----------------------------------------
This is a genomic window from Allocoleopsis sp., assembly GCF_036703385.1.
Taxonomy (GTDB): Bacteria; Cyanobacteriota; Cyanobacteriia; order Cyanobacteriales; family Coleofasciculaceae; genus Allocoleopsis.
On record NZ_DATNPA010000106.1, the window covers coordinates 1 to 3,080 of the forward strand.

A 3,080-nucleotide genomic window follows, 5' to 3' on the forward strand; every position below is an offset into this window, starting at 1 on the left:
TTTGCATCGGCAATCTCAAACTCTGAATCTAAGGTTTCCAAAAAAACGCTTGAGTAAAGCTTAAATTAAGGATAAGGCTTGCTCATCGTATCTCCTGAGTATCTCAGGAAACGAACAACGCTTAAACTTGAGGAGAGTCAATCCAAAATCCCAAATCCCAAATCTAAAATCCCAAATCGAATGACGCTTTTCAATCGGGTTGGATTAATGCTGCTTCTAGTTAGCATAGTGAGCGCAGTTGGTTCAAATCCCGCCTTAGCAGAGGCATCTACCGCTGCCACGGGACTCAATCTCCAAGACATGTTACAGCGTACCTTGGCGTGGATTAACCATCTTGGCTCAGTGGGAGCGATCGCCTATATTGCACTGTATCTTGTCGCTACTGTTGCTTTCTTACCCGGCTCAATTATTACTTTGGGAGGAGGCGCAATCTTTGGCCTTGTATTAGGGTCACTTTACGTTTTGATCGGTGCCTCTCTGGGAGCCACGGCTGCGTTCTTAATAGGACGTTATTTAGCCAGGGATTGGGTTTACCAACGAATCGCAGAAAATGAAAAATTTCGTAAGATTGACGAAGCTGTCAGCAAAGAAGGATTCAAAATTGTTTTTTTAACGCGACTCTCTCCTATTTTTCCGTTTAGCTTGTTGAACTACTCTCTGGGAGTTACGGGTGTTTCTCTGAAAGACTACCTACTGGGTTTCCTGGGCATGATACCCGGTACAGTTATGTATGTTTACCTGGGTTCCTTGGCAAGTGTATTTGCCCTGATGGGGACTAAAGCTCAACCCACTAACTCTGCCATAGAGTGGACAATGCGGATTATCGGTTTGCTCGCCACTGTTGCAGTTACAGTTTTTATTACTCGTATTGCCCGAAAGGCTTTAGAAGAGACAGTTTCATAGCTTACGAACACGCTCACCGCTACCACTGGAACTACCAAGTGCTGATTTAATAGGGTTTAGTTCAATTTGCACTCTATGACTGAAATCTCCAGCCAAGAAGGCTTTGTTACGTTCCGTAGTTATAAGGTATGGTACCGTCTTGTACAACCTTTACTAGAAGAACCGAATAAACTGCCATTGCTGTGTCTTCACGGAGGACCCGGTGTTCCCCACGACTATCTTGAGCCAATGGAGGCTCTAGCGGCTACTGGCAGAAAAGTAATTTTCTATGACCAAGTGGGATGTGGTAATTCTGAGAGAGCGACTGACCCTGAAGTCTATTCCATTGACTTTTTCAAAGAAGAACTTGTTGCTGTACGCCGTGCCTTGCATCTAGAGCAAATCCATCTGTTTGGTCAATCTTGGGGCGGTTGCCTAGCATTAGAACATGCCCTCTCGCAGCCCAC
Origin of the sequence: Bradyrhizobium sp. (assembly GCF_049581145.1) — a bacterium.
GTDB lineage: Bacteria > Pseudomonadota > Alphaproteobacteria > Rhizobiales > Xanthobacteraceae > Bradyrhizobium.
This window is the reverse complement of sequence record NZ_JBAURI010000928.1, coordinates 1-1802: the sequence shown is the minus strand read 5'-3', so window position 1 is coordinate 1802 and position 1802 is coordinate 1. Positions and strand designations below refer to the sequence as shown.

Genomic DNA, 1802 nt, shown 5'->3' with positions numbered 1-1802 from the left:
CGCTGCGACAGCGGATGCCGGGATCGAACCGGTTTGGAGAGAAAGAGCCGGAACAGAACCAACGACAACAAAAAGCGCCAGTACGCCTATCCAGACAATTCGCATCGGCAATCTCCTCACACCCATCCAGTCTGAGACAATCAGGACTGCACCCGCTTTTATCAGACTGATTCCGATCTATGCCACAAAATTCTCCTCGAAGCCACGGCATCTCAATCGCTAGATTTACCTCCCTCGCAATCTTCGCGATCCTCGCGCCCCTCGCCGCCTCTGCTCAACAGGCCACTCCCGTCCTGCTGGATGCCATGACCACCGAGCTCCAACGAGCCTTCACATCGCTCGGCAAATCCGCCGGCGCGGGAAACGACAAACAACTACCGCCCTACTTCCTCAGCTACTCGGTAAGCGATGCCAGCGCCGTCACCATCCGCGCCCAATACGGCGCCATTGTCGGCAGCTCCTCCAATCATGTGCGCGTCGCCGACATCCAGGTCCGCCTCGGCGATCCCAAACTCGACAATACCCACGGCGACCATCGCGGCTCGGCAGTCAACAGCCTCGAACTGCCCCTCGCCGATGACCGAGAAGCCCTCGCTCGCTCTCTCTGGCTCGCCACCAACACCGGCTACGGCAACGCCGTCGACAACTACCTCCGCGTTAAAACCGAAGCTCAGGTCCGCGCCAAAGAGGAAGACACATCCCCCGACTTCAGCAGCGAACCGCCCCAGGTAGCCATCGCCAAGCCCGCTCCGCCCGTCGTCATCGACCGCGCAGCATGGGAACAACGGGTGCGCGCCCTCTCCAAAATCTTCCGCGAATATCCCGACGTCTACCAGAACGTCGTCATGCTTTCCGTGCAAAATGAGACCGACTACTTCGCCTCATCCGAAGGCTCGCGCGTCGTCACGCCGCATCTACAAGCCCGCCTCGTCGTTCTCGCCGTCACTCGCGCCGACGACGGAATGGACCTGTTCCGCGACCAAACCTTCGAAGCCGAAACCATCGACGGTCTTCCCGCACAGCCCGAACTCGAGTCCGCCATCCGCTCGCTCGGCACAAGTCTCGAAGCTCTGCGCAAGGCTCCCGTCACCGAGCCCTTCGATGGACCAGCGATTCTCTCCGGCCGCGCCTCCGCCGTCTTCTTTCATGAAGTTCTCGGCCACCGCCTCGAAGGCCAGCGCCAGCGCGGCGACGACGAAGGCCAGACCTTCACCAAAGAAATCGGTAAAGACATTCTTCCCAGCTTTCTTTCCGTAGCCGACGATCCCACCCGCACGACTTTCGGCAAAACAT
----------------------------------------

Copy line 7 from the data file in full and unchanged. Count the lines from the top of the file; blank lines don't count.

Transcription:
GTDB lineage: Bacteria > Pseudomonadota > Alphaproteobacteria > Rhizobiales > Xanthobacteraceae > Bradyrhizobium.